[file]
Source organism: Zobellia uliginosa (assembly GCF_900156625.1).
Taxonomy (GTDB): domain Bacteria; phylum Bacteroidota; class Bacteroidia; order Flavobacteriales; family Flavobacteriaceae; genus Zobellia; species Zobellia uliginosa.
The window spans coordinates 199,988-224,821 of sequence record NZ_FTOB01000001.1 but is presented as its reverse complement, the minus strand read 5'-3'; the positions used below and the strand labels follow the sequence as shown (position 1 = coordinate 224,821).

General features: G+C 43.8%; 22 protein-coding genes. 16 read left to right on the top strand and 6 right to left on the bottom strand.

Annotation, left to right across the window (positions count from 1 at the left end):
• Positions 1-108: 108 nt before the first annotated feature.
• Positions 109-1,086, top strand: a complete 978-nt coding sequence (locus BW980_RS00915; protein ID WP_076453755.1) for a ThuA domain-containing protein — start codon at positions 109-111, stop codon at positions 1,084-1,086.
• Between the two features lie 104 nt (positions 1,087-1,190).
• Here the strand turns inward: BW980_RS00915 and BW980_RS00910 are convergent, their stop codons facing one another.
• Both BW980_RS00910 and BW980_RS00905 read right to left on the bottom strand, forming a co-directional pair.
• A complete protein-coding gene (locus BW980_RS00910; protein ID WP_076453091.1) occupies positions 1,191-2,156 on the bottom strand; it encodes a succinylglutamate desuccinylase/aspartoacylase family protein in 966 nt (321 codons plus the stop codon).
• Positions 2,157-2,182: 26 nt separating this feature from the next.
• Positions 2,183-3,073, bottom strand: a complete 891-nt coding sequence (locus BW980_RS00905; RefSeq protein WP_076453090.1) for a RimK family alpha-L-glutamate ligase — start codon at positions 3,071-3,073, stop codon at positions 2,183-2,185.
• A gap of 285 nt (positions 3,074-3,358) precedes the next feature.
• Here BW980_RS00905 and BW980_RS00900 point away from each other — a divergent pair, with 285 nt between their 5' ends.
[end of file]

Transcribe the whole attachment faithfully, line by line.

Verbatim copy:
Source organism: Zobellia uliginosa (assembly GCF_900156625.1).
Taxonomy (GTDB): domain Bacteria; phylum Bacteroidota; class Bacteroidia; order Flavobacteriales; family Flavobacteriaceae; genus Zobellia; species Zobellia uliginosa.
The window spans coordinates 199,988-224,821 of sequence record NZ_FTOB01000001.1 but is presented as its reverse complement, the minus strand read 5'-3'; the positions used below and the strand labels follow the sequence as shown (position 1 = coordinate 224,821).

General features: G+C 43.8%; 22 protein-coding genes. 16 read left to right on the top strand and 6 right to left on the bottom strand.

Annotation, left to right across the window (positions count from 1 at the left end):
• Positions 1-108: 108 nt before the first annotated feature.
• Positions 109-1,086, top strand: a complete 978-nt coding sequence (locus BW980_RS00915; protein ID WP_076453755.1) for a ThuA domain-containing protein — start codon at positions 109-111, stop codon at positions 1,084-1,086.
• Between the two features lie 104 nt (positions 1,087-1,190).
• Here the strand turns inward: BW980_RS00915 and BW980_RS00910 are convergent, their stop codons facing one another.
• Both BW980_RS00910 and BW980_RS00905 read right to left on the bottom strand, forming a co-directional pair.
• A complete protein-coding gene (locus BW980_RS00910; protein ID WP_076453091.1) occupies positions 1,191-2,156 on the bottom strand; it encodes a succinylglutamate desuccinylase/aspartoacylase family protein in 966 nt (321 codons plus the stop codon).
• Positions 2,157-2,182: 26 nt separating this feature from the next.
• Positions 2,183-3,073, bottom strand: a complete 891-nt coding sequence (locus BW980_RS00905; RefSeq protein WP_076453090.1) for a RimK family alpha-L-glutamate ligase — start codon at positions 3,071-3,073, stop codon at positions 2,183-2,185.
• A gap of 285 nt (positions 3,074-3,358) precedes the next feature.
• Here BW980_RS00905 and BW980_RS00900 point away from each other — a divergent pair, with 285 nt between their 5' ends.